Srinagar: While reacting to the statement made by the Union Finance Minister Arun Jaitley over Article 35-A, National Conference Vice President Omar Abdullah said that it was militancy which damaged the state not it’s special status.
Omar said that it was special status that protected the State but the presence of guns caused damage to Jammu and Kashmir. He added that to some extent Pakistan was responsible for militancy in Kashmir but Government of India also created situations that paved way for militancy in Kashmir.
Addresing a presser in Srinagar, Omar also pointed out that the special status of the state guaranteed under Article 35-A of the constitution has been under threat right from the beginning but after the rightwing BJP come to power the threat of abrogation has only increased after BJP came into power.
He said that Jammu and Kashmir is not the only state in the country that has special status and identity.
“North East, Himachal Pradesh, Andaman and Nicobar or Lakshadweep have special status and their own identity under the same Indian constitution. Why is it always that Jammu and Kashmir has to face the onslaught of these rightwing parties?”
He said that there was a wrong notion that special status is only for Valley Muslims. “Article 35-A is beneficial for Kargil, Leh as well as for the people of Jammu,” Omar said.
Earlier, PDP while reacting to the statement Arun Jaitely said that Bharatiya Janata Party (BJP) was trying to convert the constitutional relationship between Jammu and Kashmir and the Union of India into an “occupation”.
Senior PDP leader and former minister Naeem Akhtar said that BJP is trying to convert legal and constitutional relationship between Jammu and Kashmir and the Union into an “occupation through subterfuge and systemic subversion.”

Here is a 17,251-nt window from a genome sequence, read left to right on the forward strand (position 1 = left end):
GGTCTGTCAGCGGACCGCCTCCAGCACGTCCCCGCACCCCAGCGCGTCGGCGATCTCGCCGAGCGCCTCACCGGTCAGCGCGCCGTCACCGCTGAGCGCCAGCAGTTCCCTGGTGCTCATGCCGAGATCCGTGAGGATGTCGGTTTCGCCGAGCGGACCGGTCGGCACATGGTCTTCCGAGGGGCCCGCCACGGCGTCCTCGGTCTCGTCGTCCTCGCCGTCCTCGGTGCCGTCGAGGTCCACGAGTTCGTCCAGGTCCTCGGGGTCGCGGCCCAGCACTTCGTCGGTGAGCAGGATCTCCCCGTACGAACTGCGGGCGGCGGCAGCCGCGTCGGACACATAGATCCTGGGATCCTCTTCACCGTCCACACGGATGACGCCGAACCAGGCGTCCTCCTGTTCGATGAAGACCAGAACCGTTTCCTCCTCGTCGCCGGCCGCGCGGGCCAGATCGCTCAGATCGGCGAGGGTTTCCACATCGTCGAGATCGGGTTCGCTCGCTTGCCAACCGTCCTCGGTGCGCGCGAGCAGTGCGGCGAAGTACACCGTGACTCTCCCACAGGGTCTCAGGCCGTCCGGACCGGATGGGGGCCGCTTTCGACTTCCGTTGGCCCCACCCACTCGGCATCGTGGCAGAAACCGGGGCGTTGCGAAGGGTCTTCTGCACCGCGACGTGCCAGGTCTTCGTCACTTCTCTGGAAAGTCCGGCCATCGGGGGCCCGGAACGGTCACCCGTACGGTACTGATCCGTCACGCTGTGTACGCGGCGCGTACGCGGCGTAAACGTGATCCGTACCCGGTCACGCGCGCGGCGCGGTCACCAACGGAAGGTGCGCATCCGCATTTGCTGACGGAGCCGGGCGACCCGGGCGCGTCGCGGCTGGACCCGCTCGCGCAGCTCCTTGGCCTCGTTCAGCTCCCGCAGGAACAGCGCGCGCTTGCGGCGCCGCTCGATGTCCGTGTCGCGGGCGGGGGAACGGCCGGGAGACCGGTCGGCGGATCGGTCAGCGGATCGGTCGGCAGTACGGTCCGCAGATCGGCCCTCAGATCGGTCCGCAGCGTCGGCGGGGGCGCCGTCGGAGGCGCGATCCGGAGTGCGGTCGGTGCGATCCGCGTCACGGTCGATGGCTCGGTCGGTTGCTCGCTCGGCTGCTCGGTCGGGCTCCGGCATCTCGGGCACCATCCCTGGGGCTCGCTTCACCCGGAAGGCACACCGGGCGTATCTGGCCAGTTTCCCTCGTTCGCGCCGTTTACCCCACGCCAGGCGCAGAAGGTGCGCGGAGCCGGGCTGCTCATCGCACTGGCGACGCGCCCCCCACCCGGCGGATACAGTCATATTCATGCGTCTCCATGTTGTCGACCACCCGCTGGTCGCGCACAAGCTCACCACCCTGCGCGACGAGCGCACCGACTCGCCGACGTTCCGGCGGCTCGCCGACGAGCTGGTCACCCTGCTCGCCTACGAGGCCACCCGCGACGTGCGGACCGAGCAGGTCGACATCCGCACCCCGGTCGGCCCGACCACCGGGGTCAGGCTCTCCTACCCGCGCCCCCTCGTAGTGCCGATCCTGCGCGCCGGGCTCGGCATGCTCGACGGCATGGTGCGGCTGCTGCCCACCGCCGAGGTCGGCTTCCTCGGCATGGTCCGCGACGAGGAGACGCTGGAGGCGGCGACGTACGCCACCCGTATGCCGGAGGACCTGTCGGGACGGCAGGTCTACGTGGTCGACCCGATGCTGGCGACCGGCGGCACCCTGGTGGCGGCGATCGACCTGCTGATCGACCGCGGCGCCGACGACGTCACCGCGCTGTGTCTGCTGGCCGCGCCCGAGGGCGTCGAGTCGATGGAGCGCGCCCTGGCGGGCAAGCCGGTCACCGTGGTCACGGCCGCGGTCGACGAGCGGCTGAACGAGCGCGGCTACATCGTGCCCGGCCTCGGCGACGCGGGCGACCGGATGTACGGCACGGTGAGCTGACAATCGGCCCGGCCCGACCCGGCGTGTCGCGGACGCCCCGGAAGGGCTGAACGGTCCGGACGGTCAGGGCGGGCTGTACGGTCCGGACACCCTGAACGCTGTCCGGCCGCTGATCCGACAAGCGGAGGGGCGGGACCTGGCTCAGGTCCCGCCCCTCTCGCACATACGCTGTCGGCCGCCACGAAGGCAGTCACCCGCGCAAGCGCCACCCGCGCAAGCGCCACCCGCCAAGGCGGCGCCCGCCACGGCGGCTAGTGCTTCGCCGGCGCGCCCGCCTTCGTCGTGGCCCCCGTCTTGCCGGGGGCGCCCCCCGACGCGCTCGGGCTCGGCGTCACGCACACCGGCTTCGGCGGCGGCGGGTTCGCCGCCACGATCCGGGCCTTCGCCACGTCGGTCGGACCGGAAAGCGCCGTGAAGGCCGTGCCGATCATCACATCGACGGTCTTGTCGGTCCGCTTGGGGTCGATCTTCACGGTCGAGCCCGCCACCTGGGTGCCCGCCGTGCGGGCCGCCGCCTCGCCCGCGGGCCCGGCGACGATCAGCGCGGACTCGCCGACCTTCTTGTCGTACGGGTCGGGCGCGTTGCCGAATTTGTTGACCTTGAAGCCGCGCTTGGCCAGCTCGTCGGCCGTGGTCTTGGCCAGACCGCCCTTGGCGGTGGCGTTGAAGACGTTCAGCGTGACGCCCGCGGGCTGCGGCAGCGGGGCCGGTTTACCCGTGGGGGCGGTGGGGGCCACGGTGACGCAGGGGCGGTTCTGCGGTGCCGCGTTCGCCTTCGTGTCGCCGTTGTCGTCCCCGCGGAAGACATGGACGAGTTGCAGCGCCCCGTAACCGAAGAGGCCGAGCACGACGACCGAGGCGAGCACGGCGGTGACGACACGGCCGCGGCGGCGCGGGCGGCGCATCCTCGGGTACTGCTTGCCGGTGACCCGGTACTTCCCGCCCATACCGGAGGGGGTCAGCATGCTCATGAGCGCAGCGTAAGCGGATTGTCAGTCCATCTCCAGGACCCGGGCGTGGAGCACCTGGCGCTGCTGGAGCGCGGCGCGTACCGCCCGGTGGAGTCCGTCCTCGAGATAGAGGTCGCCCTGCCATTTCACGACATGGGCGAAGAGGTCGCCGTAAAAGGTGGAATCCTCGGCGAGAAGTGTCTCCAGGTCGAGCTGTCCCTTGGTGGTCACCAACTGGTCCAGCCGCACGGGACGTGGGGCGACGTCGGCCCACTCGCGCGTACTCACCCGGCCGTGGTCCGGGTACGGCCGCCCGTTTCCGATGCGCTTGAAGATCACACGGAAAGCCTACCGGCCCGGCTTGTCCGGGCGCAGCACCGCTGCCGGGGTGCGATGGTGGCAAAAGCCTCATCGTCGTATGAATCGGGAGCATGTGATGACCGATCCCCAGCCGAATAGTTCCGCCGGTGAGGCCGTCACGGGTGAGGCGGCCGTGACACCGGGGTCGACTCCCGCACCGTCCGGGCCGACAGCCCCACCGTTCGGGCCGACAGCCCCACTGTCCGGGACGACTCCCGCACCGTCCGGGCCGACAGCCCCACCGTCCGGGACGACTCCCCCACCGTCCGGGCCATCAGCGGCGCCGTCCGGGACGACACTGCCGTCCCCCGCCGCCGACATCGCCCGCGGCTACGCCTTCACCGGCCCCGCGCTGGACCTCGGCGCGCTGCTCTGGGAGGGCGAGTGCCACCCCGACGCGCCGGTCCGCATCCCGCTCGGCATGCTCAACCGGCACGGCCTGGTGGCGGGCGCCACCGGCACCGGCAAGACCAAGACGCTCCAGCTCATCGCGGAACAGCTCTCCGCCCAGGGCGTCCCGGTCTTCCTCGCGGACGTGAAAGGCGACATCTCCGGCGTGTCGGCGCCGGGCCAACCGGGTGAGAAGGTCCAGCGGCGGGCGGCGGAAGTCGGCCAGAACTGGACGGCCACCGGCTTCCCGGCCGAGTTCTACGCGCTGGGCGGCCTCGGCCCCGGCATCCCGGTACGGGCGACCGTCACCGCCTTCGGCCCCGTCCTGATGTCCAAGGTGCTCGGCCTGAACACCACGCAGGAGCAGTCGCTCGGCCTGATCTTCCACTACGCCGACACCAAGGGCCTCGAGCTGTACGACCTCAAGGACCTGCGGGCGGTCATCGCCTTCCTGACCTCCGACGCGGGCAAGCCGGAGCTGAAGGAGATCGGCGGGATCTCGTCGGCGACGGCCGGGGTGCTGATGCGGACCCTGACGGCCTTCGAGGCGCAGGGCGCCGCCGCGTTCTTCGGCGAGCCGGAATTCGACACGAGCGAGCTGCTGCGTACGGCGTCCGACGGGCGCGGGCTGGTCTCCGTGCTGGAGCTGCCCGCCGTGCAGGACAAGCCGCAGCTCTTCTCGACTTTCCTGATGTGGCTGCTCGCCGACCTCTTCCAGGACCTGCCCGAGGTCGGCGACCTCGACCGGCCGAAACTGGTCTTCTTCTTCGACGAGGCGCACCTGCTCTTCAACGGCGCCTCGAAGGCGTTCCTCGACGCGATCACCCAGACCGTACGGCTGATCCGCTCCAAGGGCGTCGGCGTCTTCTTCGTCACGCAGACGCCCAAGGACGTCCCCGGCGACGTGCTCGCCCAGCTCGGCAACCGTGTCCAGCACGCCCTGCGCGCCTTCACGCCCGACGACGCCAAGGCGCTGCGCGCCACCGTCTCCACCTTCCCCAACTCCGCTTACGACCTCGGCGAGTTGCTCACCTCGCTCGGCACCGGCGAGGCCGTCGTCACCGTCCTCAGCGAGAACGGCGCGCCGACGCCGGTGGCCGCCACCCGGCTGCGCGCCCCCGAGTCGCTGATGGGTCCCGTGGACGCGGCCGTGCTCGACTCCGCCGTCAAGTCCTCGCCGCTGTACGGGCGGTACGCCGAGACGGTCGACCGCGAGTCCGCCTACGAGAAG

On Thursday Jaitley in a Facebook blog had said that the Article 35-A is “constitutionally vulnerable”and has denied JK a booming economy.
In a blog posted on Facebook titled ‘The Rule of Law and the State of Jammu & Kashmir’, Jaitley said the seven-decade history of the state of Jammu and Kashmir confronts changing India with several questions.
“Was the Nehruvian course, which the state had embarked, a historical blunder or was it the correct course to follow? Most Indians today believe that it is the former.
While calling the Article a ‘misadventure’ he said, “The State does not have adequate financial resources. Its ability to raise more has been crippled by Article 35-A. No investor is willing to set up an industry, hotel, private educational institutions or private hospitals since he can neither buy land or property nor can his executives do so. Their ward cannot get government jobs or admission to colleges.”
He further added, “Today, there are no major national or international chains which have set up hotel in a tourism centric State. This prevents enrichment, resource generation and job creation. Students have to travel all over, including Nepal and Bangladesh, to get college admissions. Engineering colleges and hospitals, including super-speciality facility set up by Central Government in Jammu are lying under-utilized or unutilized since Professors and Doctors from outside are unwilling to go there. Article 35A has prevented investment and dismantled the State’s economy.”